By Gabriela Leskur ’16
Alumni Association Writing Intern
"The love of charity is the form of faith." Though Thomas Aquinas penned these words, Anne Attea ’86 has certainly lived them.
For the past year, Attea has been the Director of el Hogar de Niños del Amor de Patricia, a home caring for abandoned, abused, and neglected children in Guatemala. Attea and her team provide these children with love and stability, as well as food, shelter, clothing, medical and dental care, music, fun, and education.
While Attea’s work as Director of El Amor de Patricia is especially significant at this point in her life, serving in Guatemala is just the most recent chapter in her commitment to share her faith and gifts with the Latin Americans with whom she has had the privilege to live and work.
Attea's connection with Latin America and her commitment to social justice developed at Notre Dame. Her time as an undergraduate in the midst of the liberation theology movement formed in her an awareness and compassion, further enriched through her involvement with Urban Plunges and a Summer Service Learning project.
After graduation, Attea went to visit her uncle, a priest working in Lima, Peru, and a Notre Dame classmate who was working in Santiago, Chile. Her experiences during these visits inspired her to seek a volunteer opportunity in Latin America.
“I was completely blown away from the hospitality I received on my visit. I didn’t speak any Spanish at the time, just a few words here and there, but the people I encountered from the población (poor area) were so welcoming and kind. After I came back from Chile, I tried to process all that I had experienced there and I realized that I felt called to apply to the Associates' program in Latin America,” Attea said.
As a result of her volunteer experience with the Holy Cross Associates in Santiago, Chile from 1988 to 1990, Attea recognized a vocational desire to work in pastoral ministry.
“The values that Holy Cross nurtured in us and asked us to be really attentive to as associates and volunteers—simplicity, service, spirituality, a commitment to justice, and community life—have really stuck with me all throughout my life,” she said. “These are the types of values that I share with everyone I encounter and that I hope to pass on to my daughter.”
Looking forward to returning to Chile, Attea prepared for further ministry by receiving a Master’s degree in Divinity from Loyola University in Chicago. However, instead of finding herself in Chile, she next went to work for the Archdiocese of Chicago, stationed in Quechultenango, Guerrero, Mexico from 1994 to 1996.
After her time in Mexico, Attea settled in the United States within the Minneapolis/St. Paul Catholic community, working as a pastoral minister with the Hispanic Latino community.
“Although I had hoped to return to work in Chile, serving in Mexico was the best preparation I could have had for ultimately working in Latino ministry in the States,” she said.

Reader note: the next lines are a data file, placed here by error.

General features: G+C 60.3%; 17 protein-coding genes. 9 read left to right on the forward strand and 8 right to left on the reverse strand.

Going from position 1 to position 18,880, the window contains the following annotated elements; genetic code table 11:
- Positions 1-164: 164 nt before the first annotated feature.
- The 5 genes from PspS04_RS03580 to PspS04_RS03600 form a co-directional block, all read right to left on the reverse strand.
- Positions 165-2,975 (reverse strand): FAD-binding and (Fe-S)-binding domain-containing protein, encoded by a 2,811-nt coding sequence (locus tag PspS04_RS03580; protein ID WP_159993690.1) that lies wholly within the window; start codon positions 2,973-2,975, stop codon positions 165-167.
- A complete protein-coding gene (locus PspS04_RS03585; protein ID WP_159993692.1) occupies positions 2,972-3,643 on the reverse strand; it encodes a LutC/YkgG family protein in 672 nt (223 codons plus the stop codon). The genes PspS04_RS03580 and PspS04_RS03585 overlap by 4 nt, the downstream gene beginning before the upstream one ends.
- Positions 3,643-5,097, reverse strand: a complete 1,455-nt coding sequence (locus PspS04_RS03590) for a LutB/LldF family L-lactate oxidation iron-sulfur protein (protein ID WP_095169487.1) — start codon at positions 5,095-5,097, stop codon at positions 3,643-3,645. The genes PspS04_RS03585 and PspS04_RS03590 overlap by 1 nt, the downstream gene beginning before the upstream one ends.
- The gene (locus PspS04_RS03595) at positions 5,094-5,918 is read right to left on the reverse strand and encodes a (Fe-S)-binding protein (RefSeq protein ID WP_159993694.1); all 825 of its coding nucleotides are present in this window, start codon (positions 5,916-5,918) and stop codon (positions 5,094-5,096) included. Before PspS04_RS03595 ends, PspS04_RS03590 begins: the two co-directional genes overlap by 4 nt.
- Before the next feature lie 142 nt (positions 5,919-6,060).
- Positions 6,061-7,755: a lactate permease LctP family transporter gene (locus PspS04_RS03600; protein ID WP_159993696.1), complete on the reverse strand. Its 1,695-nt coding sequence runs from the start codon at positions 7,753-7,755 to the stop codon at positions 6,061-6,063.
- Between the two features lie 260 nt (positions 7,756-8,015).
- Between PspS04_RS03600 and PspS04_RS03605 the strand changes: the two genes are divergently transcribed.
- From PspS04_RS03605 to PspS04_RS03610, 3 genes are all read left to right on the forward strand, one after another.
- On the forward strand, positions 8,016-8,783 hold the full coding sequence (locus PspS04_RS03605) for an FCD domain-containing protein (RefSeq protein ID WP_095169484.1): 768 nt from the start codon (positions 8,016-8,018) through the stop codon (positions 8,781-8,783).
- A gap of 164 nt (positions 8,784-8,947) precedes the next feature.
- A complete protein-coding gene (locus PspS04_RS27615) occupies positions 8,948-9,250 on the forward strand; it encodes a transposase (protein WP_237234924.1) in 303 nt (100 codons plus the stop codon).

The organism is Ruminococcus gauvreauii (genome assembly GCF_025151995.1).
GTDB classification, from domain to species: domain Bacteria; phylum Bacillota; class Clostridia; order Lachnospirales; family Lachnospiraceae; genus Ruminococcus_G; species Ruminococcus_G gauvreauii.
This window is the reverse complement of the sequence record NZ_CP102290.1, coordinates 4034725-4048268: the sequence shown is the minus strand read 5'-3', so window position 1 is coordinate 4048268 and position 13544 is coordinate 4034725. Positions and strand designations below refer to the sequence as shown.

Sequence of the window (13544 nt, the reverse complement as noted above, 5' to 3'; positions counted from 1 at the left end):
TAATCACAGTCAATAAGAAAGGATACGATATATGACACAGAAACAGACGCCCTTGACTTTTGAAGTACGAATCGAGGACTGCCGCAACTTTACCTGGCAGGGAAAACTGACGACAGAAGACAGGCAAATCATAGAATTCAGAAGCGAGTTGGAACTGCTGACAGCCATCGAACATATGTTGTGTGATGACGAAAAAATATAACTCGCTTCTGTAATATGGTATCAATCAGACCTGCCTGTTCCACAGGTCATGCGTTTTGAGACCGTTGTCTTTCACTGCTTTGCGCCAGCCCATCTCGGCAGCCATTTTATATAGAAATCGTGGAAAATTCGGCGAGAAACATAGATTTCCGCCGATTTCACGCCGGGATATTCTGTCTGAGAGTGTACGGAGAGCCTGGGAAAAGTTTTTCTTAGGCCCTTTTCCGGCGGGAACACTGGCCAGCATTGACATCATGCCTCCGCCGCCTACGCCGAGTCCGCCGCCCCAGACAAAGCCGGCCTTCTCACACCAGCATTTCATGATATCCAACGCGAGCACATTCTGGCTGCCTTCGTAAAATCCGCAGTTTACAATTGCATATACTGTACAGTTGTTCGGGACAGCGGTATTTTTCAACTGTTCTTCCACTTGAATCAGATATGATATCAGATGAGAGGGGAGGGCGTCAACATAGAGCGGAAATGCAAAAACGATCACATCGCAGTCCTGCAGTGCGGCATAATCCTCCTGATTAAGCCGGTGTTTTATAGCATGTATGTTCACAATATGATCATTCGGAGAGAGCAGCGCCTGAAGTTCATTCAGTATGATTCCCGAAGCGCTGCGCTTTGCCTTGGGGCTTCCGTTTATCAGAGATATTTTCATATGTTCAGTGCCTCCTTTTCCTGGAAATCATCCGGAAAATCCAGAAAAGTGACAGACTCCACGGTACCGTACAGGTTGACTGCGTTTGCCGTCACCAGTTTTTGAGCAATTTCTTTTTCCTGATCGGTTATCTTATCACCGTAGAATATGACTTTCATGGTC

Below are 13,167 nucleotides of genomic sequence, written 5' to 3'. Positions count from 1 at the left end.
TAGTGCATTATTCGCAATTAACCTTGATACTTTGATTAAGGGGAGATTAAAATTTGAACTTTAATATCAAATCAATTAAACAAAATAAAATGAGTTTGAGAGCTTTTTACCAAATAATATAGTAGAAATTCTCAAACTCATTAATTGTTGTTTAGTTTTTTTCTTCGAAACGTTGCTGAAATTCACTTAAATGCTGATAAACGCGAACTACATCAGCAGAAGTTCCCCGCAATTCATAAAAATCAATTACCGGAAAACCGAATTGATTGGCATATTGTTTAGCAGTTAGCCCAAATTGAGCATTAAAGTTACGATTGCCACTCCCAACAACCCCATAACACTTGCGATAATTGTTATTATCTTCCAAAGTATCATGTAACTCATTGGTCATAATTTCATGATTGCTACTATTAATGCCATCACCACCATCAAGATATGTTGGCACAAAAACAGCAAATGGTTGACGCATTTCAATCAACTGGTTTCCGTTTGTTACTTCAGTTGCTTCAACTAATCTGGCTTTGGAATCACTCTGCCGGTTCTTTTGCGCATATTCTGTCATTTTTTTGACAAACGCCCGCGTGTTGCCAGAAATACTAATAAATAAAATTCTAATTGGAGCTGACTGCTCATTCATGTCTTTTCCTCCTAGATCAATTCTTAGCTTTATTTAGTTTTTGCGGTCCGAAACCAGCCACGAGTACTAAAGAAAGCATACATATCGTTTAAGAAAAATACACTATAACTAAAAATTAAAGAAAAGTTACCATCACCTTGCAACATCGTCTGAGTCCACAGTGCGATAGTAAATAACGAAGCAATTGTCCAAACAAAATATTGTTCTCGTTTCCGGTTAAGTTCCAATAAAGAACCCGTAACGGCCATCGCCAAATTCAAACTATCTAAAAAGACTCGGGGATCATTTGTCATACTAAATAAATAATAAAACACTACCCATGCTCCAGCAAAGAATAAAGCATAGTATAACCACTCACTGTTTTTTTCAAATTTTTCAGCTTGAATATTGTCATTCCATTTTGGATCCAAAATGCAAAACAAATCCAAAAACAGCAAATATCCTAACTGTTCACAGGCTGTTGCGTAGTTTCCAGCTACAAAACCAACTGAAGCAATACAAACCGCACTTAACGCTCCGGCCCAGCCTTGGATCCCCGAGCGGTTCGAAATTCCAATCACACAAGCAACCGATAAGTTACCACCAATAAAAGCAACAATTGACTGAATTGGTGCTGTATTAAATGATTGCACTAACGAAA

Attea enjoyed her many years working with the Archdiocese of St. Paul & Minneapolis and the wider Minnesota faith community, but the itch to return to Latin America began growing stronger and stronger as her daughter, Bela, who Attea adopted from Guatemala in 2007, was getting older. "Ever since my daughter could talk, she has asked about Guatemala and talked about wanting to go home."
So, about a year and a half before actually leaving, Attea started exploring different possibilities for living and serving in Guatemala with her daughter. "In the end, the opportunity to serve at El Amor de Patricia seemed like a great fit because of its strong connection to friends in Minnesota and my desire for Bela and I to have a significant immersion experience in her birth country,” Attea said.
And what an experience it has been. Not only does El Amor de Patricia work to provide shelter and love for children, it also has an outreach component. With the help of donations, the home delivers bunk beds to needy children in the community and assists in revitalizing the lives of local families through educational opportunities and efforts to create better living conditions.
Caring for the children at the home, though, is the heart of its mission. The atmosphere of the home is filled with love and joy in great part due to the women and men who work there. These workers and the children they care for have taught Attea and her daughter treasured lessons in love and continue to be examples of Christian charity in their everyday work. Attea hopes she can give back to them as much as they have given to her.
“Each time I’ve gone abroad and come back, I’ve realized that a piece of my heart stays where I've been and some of there comes back with me,” she said. “For my daughter and I, this experience has planted valuable seeds in our hearts, some that we can’t yet identify, and it has given us an important connection to Bela's birth country.”
Now that her yearlong commitment in Guatemala is coming to a close, Attea intends to answer the call to love and charity by returning as Pastoral Associate at Ascension Catholic Church in north Minneapolis.
“I often hear the comment, ‘Oh, I could never do what you’re doing,’ and my response is to encourage that person to discover what he or she could be doing right where they are with their gifts and talents. We can all do something wherever we are. There’s always a way to seek out the most vulnerable and find one's click. Being here in Guatemala, this just happens to be mine.”
Many of Barbara Frey’s ’78 favorite Notre Dame memories involve what is now the Center for Social Concerns—or the old wood-floor basketball court.
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